So-called "higher critics" like to insist that when Jude (vss.14,15) quoted Enoch (see Ge 5:18-24 and 1 Ch 1:1,2), he was quoting a non-biblical book: either "The Book of Enoch" or "The Apocalypse of Enoch." This insistence is not necessarily warranted. Jude was free, under the guidance of the Holy Spirit, to quote (or quote from) Enoch's prophecy as it had been handed down over the centuries as part of Jewish oral history, and this oral tradition may have preceded "The Book of Enoch" by hundreds of years (look here for the words in question).

"All truth is God's truth, wherever it may be found." While there are not many quotations of non-biblical sources in the Judeo-Christian Scriptures, the quotations we do find in both testaments contain and/or underscore a truth or even a truism that bears the stamp of divine approval.

As many biblical scholars have observed--and this is particularly apropos a biblical hermeneutics site, the God-breathed nature of the Word of God in no way conflicts with the "human" or "secular" elements contained in it. God did not ignore or set aside the obviously human factors at work in the process of inspiration, such as the authors'

  • preferred style of writing,

  • existing culture and the times in which they wrote,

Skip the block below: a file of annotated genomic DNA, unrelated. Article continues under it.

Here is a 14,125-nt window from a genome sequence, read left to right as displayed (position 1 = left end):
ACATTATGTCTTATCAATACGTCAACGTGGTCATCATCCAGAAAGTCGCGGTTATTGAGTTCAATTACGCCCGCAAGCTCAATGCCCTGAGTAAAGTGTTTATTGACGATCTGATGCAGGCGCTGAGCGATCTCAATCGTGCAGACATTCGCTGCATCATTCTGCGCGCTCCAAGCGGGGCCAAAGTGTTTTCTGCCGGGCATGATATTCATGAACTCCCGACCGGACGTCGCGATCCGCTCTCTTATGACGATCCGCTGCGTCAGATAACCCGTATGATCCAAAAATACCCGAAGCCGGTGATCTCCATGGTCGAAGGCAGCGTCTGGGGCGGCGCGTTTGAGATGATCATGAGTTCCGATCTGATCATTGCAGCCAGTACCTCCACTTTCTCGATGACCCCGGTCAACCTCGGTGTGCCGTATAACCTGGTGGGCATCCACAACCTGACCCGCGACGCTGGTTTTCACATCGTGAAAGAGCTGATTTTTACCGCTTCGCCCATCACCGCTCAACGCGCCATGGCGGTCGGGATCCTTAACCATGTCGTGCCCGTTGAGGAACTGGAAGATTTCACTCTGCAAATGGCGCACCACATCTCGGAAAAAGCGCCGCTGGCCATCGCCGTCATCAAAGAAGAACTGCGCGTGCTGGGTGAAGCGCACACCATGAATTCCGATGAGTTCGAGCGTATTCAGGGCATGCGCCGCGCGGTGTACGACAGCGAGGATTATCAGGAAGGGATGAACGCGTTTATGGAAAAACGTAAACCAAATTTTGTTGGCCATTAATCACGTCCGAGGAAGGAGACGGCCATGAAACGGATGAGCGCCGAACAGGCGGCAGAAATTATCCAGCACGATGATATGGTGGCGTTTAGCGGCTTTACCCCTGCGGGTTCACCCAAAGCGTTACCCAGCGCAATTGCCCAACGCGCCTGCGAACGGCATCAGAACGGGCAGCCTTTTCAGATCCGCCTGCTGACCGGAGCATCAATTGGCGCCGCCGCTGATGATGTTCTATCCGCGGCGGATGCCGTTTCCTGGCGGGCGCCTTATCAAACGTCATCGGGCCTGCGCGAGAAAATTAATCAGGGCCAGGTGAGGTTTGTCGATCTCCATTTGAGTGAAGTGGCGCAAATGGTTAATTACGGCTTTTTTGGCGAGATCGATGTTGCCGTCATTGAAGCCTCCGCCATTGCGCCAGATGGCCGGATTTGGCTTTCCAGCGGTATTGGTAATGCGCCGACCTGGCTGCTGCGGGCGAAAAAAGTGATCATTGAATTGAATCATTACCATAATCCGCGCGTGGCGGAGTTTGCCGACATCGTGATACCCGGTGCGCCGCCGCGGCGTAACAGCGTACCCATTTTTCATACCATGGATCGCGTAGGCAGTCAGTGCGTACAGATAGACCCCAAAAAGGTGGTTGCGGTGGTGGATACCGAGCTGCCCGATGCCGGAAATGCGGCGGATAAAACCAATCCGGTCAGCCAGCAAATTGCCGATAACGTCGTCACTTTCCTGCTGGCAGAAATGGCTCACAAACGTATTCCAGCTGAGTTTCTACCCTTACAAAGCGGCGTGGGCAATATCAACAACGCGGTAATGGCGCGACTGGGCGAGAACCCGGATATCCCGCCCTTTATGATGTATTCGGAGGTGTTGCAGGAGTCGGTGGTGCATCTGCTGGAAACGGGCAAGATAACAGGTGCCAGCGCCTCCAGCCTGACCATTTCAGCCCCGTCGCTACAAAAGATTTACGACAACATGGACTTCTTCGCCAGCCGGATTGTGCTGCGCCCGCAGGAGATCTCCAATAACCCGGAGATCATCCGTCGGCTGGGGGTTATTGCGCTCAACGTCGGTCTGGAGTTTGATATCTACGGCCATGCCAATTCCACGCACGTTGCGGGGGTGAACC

• educational backgrounds and achievements, both "sacred" and "secular," and/or

  • family history.

In conclusion, there are many skeins in the fabric of Scripture. Some of them--a few of which I've listed above--are related to the individual authors. The more-important threads concern the central theme of the Scriptures (viz., the revelation of the personhood of God and His plan of salvation for the human race) and its many other themes. The more we see and understand both kinds of threads, the sounder and more coherent our hermeneutic will be, provided we rely on the same Holy Spirit who inspired all of Scripture (2 Ti 3:16,17).

"Sanctify them in the truth; Your word is truth" (Jn 17:17).

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Just great!!! And this quote from Aeschylos - I had no idea - I mean this is truly sensational. Can anyone find words for that? +100 –  hannes Aug 1 '13 at 21:51
    
Thank you very much. You are very kind! –  rhetorician Aug 2 '13 at 0:38
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@rhetorician : great answer! Baffled only about your claim that "higher critics" insist that Jude was quoting from a non-biblical book of Enoch. It's incontrovertible, and has nothing to do with the altitude of the critic. :) See the relevant text (1 Enoch 1:9) from the Charles edition and the note on it there. See also the abstract of a very recent article from Journal of Theological Studies. Is it worth either explaining your rejection more cogently, or updating your answer to reflect this consensus? –  Davïd Jan 16 at 16:07